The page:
Wednesday 28 October 2020Health news2 minutes to read
Spring is the perfect time to be out in the garden. It’s also the perfect time for enthusiastic gardeners to risk unwittingly releasing Legionnaires’ disease from the depths of their potting mix and compost.
West Coast Medical Officer of Health Dr Cheryl Brunton says that up to four West Coast gardeners are diagnosed with Legionnaires’ each year. She is warning gardeners to take care with bagged potting mix and compost to avoid the life-threatening disease.
“Legionnaires’ disease is a form of pneumonia. It’s caused by the Legionella bacteria that live in moist organic material and people can catch the disease by inhaling airborne droplets or particles containing the bacteria.”
“Gardeners are at particularly high risk of catching Legionnaires’ disease as the bacteria thrives in bags of potting mix and compost,” says Dr Brunton.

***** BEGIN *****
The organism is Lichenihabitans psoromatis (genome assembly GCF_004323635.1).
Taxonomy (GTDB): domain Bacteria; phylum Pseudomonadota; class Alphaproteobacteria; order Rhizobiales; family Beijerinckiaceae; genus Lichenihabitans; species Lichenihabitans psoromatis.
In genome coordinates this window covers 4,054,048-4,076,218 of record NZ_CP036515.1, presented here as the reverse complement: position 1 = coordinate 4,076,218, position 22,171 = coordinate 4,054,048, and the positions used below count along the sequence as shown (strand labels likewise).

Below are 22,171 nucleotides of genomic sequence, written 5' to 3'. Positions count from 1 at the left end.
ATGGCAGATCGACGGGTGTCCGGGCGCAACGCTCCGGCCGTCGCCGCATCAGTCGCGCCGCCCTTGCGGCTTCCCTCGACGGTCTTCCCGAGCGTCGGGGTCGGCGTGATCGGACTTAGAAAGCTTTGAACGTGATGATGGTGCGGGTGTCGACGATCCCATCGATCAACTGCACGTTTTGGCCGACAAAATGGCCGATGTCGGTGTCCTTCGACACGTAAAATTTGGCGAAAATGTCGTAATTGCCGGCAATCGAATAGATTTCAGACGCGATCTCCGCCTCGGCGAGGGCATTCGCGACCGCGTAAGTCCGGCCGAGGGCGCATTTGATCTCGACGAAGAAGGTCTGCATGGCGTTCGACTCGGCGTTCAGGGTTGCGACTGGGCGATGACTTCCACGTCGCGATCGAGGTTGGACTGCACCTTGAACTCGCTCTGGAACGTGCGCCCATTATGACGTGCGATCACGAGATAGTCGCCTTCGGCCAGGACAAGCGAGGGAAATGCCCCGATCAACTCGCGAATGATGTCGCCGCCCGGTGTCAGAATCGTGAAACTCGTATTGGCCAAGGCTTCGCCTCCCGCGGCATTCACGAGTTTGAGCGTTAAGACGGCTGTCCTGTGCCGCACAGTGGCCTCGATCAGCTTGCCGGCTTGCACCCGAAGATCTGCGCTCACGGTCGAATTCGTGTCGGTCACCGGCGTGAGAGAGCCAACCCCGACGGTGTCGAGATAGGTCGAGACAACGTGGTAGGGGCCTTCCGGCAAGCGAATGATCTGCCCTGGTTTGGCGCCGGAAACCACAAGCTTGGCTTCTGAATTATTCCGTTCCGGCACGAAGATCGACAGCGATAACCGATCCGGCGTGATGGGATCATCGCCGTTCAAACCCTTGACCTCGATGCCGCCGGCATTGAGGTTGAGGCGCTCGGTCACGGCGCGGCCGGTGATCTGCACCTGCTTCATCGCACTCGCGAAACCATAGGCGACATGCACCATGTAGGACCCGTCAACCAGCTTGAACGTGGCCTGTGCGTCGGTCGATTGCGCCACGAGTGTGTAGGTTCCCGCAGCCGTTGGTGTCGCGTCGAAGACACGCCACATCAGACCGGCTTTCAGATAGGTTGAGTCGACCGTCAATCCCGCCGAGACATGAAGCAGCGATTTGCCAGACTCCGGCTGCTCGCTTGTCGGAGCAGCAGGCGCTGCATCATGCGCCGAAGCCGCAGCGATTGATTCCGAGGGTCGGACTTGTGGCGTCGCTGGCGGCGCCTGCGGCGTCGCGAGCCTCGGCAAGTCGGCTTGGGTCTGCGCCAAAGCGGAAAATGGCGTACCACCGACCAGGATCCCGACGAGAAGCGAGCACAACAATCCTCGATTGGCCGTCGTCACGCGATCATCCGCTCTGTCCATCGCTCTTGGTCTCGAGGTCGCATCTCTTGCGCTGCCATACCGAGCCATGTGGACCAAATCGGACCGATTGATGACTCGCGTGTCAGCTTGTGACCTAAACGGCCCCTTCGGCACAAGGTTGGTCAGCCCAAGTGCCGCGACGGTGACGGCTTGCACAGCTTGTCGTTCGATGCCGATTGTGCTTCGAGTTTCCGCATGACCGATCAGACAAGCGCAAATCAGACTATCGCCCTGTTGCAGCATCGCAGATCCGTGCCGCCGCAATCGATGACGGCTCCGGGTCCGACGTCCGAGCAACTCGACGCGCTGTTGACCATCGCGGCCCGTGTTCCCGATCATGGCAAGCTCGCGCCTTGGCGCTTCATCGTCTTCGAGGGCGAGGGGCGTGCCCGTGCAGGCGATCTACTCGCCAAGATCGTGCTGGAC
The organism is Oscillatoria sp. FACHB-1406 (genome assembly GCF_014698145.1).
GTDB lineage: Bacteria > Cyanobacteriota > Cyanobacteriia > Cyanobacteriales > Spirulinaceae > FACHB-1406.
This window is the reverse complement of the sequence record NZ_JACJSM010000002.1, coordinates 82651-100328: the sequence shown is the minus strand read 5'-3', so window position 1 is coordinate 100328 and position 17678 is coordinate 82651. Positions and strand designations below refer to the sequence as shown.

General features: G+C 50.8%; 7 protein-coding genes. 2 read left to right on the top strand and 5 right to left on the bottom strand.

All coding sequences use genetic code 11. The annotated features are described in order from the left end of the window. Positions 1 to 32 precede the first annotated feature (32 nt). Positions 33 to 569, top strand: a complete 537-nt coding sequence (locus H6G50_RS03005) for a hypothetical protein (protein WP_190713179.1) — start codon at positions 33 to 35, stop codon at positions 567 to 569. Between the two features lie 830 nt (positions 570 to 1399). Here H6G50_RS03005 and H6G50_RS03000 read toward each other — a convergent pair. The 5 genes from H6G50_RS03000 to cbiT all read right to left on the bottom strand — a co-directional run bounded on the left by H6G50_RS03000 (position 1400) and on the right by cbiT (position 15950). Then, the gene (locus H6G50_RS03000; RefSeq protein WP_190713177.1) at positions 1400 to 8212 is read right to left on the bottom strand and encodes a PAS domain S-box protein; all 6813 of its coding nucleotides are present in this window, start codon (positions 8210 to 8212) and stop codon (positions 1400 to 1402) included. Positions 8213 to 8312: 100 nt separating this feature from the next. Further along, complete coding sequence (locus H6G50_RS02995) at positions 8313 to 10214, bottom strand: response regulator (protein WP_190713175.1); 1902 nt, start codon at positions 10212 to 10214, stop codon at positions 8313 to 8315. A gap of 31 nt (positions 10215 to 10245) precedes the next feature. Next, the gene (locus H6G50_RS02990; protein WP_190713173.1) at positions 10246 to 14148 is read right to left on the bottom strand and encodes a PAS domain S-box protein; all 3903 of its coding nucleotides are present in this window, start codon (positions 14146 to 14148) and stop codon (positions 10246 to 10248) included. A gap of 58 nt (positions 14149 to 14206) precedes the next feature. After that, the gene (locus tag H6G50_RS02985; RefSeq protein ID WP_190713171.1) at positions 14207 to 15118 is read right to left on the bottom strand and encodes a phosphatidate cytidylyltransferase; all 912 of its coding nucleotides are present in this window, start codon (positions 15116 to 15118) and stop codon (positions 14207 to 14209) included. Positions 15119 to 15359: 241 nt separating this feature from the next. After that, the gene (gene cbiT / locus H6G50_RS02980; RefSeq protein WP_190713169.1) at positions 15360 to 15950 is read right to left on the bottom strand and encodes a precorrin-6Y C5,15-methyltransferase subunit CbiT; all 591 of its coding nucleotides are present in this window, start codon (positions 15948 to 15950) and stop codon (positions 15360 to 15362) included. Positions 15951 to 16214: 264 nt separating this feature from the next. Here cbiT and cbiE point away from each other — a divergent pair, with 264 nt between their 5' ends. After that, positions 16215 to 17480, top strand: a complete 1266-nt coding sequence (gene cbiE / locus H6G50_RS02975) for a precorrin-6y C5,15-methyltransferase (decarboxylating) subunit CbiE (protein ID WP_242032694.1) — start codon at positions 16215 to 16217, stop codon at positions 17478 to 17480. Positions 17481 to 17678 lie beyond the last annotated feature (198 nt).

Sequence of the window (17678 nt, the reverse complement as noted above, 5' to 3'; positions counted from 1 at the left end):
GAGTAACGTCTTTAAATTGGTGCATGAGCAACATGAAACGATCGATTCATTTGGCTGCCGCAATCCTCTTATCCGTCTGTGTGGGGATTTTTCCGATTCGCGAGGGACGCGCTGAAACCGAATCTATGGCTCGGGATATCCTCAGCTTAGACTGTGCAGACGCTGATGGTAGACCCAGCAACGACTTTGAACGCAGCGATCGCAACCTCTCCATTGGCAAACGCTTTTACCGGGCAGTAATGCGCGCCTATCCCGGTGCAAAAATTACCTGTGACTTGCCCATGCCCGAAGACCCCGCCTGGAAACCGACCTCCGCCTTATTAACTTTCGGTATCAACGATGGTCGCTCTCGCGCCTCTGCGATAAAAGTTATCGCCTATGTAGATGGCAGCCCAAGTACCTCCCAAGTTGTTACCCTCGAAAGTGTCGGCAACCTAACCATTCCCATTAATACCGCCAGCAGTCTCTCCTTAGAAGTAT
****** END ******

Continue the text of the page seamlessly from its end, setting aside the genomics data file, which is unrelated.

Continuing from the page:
Dr Brunton says there are five simple actions gardeners should do to avoid getting legionnaires’:
“Legionnaires’ is a very serious illness and these simple actions can be lifesaving. It has an incubation period of up to two weeks and the majority of cases on the Coast occur during the peak gardening season from October to April,” says Dr Brunton.
The illness may be mild but can sometimes be fatal. It is more common in older people, particularly if they smoke, have poor immunity or a chronic illness. However, sometimes even healthy young people have died from legionella pneumonia.
Symptoms can include dry coughing, high fever, chills, shortness of breath, muscle aches, headaches and diarrhoea. If you have these symptoms, you should contact your general practice team right away for advice and let them know you if have been handling potting mix or compost.
For more information on Legionnaires’, visit: https://www.healthinfo.org.nz/index.htm?Legionnaires-disease-legionellosis.htm
Page last updated: 28 October 2020
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